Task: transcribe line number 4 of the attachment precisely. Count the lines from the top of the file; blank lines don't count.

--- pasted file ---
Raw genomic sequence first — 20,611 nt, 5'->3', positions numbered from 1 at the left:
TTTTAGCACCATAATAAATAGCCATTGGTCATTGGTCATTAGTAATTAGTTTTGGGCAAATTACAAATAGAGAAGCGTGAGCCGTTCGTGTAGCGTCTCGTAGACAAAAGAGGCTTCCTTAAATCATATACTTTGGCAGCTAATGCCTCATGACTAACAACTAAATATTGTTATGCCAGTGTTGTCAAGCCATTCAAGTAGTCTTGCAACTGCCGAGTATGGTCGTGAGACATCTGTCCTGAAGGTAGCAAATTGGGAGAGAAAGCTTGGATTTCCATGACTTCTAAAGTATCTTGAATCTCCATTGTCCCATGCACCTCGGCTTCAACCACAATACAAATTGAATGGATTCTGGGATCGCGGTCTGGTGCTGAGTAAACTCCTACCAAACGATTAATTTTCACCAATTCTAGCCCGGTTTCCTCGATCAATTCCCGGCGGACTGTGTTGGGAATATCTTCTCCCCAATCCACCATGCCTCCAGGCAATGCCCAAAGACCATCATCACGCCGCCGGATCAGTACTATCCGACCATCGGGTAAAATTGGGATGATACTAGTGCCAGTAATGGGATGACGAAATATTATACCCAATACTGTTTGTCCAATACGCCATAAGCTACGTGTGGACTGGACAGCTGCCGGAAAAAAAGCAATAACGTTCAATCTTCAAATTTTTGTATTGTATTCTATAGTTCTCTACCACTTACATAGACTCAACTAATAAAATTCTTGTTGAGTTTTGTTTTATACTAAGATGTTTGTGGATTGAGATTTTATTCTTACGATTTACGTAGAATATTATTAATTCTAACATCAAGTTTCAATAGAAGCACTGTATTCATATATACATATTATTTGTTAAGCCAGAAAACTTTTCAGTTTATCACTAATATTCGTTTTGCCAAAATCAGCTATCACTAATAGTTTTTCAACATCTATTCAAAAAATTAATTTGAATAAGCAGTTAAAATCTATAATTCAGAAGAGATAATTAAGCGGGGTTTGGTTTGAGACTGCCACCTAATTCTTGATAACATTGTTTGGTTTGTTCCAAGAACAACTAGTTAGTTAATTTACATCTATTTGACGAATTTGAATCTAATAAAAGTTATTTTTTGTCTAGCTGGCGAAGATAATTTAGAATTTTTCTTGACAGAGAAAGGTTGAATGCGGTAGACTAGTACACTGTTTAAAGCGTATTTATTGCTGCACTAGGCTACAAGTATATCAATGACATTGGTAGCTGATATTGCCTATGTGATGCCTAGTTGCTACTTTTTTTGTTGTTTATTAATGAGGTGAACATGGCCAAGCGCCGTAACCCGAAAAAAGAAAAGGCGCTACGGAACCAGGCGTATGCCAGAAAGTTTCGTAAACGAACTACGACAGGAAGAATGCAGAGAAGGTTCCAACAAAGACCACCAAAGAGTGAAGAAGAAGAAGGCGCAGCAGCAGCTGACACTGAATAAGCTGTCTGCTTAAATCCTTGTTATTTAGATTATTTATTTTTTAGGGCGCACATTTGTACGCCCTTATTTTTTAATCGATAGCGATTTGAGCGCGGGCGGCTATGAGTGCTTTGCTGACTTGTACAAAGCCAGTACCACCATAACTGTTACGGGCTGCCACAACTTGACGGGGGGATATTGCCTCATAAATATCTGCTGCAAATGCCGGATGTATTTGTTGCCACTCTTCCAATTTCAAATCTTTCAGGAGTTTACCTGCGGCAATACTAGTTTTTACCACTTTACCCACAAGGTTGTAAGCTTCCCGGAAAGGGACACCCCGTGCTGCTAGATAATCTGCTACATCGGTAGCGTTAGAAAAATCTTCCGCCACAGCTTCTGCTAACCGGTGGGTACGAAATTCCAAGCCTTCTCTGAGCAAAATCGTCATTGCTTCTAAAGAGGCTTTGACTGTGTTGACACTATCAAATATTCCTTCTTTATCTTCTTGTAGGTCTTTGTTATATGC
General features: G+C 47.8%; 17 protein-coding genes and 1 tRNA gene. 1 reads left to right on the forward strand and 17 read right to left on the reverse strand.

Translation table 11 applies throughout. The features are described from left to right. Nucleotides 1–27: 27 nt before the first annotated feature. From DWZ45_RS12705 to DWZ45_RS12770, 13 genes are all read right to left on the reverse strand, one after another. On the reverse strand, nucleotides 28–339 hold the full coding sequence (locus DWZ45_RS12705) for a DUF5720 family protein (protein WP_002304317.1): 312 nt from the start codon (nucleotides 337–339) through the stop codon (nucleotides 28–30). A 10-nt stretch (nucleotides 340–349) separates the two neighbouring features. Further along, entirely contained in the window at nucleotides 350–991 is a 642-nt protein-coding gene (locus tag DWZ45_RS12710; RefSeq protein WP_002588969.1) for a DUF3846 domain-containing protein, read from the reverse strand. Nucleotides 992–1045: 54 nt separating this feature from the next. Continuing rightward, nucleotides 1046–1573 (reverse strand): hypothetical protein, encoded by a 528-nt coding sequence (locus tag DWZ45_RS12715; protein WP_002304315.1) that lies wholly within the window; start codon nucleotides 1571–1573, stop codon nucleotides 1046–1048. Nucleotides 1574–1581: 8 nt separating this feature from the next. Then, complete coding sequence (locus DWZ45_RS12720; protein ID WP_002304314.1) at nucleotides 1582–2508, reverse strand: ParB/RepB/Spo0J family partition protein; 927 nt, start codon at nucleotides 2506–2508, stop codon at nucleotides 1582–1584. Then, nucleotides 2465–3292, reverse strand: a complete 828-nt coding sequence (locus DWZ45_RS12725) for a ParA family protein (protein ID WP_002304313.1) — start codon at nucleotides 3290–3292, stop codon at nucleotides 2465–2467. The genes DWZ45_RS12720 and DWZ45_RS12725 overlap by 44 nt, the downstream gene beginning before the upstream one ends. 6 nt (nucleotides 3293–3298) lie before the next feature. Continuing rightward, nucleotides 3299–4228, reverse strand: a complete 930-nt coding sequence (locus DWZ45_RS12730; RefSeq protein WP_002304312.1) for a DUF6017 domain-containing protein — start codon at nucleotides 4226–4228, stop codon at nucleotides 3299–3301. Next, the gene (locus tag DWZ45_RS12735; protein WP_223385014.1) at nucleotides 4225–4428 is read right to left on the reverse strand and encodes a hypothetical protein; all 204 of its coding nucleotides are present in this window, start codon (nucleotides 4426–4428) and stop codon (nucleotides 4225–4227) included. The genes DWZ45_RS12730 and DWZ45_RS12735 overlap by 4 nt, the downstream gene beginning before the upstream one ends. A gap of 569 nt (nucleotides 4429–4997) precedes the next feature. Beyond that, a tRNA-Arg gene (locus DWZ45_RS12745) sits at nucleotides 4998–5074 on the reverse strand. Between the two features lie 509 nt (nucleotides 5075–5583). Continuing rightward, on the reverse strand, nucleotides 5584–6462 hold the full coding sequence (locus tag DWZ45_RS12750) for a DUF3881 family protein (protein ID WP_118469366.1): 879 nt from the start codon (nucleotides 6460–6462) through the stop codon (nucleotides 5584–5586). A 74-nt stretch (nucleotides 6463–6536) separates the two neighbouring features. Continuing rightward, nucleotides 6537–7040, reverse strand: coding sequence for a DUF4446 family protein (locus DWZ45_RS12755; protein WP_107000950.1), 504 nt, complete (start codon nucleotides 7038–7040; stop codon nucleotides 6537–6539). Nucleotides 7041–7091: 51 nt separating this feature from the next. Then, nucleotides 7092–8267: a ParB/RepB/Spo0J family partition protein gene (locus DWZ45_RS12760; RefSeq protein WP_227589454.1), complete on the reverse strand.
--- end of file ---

Translation table 11 applies throughout. The features are described from left to right. Nucleotides 1–27: 27 nt before the first annotated feature. From DWZ45_RS12705 to DWZ45_RS12770, 13 genes are all read right to left on the reverse strand, one after another. On the reverse strand, nucleotides 28–339 hold the full coding sequence (locus DWZ45_RS12705) for a DUF5720 family protein (protein WP_002304317.1): 312 nt from the start codon (nucleotides 337–339) through the stop codon (nucleotides 28–30). A 10-nt stretch (nucleotides 340–349) separates the two neighbouring features. Further along, entirely contained in the window at nucleotides 350–991 is a 642-nt protein-coding gene (locus tag DWZ45_RS12710; RefSeq protein WP_002588969.1) for a DUF3846 domain-containing protein, read from the reverse strand. Nucleotides 992–1045: 54 nt separating this feature from the next. Continuing rightward, nucleotides 1046–1573 (reverse strand): hypothetical protein, encoded by a 528-nt coding sequence (locus tag DWZ45_RS12715; protein WP_002304315.1) that lies wholly within the window; start codon nucleotides 1571–1573, stop codon nucleotides 1046–1048. Nucleotides 1574–1581: 8 nt separating this feature from the next. Then, complete coding sequence (locus DWZ45_RS12720; protein ID WP_002304314.1) at nucleotides 1582–2508, reverse strand: ParB/RepB/Spo0J family partition protein; 927 nt, start codon at nucleotides 2506–2508, stop codon at nucleotides 1582–1584. Then, nucleotides 2465–3292, reverse strand: a complete 828-nt coding sequence (locus DWZ45_RS12725) for a ParA family protein (protein ID WP_002304313.1) — start codon at nucleotides 3290–3292, stop codon at nucleotides 2465–2467. The genes DWZ45_RS12720 and DWZ45_RS12725 overlap by 44 nt, the downstream gene beginning before the upstream one ends. 6 nt (nucleotides 3293–3298) lie before the next feature. Continuing rightward, nucleotides 3299–4228, reverse strand: a complete 930-nt coding sequence (locus DWZ45_RS12730; RefSeq protein WP_002304312.1) for a DUF6017 domain-containing protein — start codon at nucleotides 4226–4228, stop codon at nucleotides 3299–3301. Next, the gene (locus tag DWZ45_RS12735; protein WP_223385014.1) at nucleotides 4225–4428 is read right to left on the reverse strand and encodes a hypothetical protein; all 204 of its coding nucleotides are present in this window, start codon (nucleotides 4426–4428) and stop codon (nucleotides 4225–4227) included. The genes DWZ45_RS12730 and DWZ45_RS12735 overlap by 4 nt, the downstream gene beginning before the upstream one ends. A gap of 569 nt (nucleotides 4429–4997) precedes the next feature. Beyond that, a tRNA-Arg gene (locus DWZ45_RS12745) sits at nucleotides 4998–5074 on the reverse strand. Between the two features lie 509 nt (nucleotides 5075–5583). Continuing rightward, on the reverse strand, nucleotides 5584–6462 hold the full coding sequence (locus tag DWZ45_RS12750) for a DUF3881 family protein (protein ID WP_118469366.1): 879 nt from the start codon (nucleotides 6460–6462) through the stop codon (nucleotides 5584–5586). A 74-nt stretch (nucleotides 6463–6536) separates the two neighbouring features. Continuing rightward, nucleotides 6537–7040, reverse strand: coding sequence for a DUF4446 family protein (locus DWZ45_RS12755; protein WP_107000950.1), 504 nt, complete (start codon nucleotides 7038–7040; stop codon nucleotides 6537–6539). Nucleotides 7041–7091: 51 nt separating this feature from the next. Then, nucleotides 7092–8267: a ParB/RepB/Spo0J family partition protein gene (locus DWZ45_RS12760; RefSeq protein WP_227589454.1), complete on the reverse strand.